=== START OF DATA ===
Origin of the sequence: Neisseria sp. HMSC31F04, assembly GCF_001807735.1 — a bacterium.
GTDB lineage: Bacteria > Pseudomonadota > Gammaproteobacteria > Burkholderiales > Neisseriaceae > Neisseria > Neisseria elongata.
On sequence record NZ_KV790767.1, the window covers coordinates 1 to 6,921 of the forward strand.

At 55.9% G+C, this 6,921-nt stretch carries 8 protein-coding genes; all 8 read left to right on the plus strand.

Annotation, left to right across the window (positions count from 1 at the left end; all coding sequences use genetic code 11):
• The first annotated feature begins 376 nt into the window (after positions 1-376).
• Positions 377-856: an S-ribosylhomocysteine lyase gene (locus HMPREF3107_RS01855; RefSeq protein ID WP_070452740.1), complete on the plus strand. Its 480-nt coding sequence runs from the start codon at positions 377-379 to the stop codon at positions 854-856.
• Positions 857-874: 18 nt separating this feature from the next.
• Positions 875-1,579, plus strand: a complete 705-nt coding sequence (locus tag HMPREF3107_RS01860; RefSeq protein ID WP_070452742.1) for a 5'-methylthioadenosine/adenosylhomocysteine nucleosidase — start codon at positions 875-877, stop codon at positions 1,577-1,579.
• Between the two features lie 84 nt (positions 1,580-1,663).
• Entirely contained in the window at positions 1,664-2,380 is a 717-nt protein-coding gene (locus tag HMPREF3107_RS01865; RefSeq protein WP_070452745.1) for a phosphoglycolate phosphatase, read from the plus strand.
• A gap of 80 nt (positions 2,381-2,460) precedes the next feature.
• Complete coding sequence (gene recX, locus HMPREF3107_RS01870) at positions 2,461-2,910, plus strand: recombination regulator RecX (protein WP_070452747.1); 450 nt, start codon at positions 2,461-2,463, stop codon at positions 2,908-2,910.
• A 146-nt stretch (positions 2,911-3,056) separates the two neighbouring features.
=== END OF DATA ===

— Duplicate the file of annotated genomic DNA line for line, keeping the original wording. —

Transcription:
Origin of the sequence: Neisseria sp. HMSC31F04, assembly GCF_001807735.1 — a bacterium.
GTDB lineage: Bacteria > Pseudomonadota > Gammaproteobacteria > Burkholderiales > Neisseriaceae > Neisseria > Neisseria elongata.
On sequence record NZ_KV790767.1, the window covers coordinates 1 to 6,921 of the forward strand.

At 55.9% G+C, this 6,921-nt stretch carries 8 protein-coding genes; all 8 read left to right on the plus strand.

Annotation, left to right across the window (positions count from 1 at the left end; all coding sequences use genetic code 11):
• The first annotated feature begins 376 nt into the window (after positions 1-376).
• Positions 377-856: an S-ribosylhomocysteine lyase gene (locus HMPREF3107_RS01855; RefSeq protein ID WP_070452740.1), complete on the plus strand. Its 480-nt coding sequence runs from the start codon at positions 377-379 to the stop codon at positions 854-856.
• Positions 857-874: 18 nt separating this feature from the next.
• Positions 875-1,579, plus strand: a complete 705-nt coding sequence (locus tag HMPREF3107_RS01860; RefSeq protein ID WP_070452742.1) for a 5'-methylthioadenosine/adenosylhomocysteine nucleosidase — start codon at positions 875-877, stop codon at positions 1,577-1,579.
• Between the two features lie 84 nt (positions 1,580-1,663).
• Entirely contained in the window at positions 1,664-2,380 is a 717-nt protein-coding gene (locus tag HMPREF3107_RS01865; RefSeq protein WP_070452745.1) for a phosphoglycolate phosphatase, read from the plus strand.
• A gap of 80 nt (positions 2,381-2,460) precedes the next feature.
• Complete coding sequence (gene recX, locus HMPREF3107_RS01870) at positions 2,461-2,910, plus strand: recombination regulator RecX (protein WP_070452747.1); 450 nt, start codon at positions 2,461-2,463, stop codon at positions 2,908-2,910.
• A 146-nt stretch (positions 2,911-3,056) separates the two neighbouring features.